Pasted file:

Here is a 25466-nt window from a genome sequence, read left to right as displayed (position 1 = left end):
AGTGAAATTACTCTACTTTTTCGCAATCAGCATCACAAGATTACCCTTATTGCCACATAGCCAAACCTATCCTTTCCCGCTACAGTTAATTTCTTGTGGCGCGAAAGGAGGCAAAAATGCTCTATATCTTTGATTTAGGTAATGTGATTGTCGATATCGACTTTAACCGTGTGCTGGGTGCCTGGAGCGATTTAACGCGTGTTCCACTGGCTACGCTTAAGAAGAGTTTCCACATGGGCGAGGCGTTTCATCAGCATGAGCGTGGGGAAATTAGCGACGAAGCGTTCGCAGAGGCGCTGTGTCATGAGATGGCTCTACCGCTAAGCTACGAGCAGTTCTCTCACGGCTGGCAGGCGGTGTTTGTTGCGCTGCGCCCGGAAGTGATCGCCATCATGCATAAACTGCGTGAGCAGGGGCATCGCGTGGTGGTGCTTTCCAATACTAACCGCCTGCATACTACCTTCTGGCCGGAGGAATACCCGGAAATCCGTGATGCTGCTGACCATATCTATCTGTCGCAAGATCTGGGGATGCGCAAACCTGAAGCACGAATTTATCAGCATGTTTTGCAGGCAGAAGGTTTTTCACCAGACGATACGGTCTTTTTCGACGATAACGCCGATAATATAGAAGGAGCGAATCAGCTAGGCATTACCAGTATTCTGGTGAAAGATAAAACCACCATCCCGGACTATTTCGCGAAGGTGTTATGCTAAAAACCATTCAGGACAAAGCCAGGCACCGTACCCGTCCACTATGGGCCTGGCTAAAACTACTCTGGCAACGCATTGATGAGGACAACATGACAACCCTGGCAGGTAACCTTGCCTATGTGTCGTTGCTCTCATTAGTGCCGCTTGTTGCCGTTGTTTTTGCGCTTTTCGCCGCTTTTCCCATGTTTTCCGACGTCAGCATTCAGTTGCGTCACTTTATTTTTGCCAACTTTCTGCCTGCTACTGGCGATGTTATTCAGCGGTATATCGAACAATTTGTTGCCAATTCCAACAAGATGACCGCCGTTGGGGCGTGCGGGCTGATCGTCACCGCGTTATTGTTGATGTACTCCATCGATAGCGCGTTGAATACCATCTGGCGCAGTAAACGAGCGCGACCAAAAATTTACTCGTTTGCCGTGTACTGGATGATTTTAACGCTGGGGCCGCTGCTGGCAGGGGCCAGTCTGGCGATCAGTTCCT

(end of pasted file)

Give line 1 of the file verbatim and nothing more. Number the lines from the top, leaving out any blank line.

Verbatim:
Here is a 25466-nt window from a genome sequence, read left to right as displayed (position 1 = left end):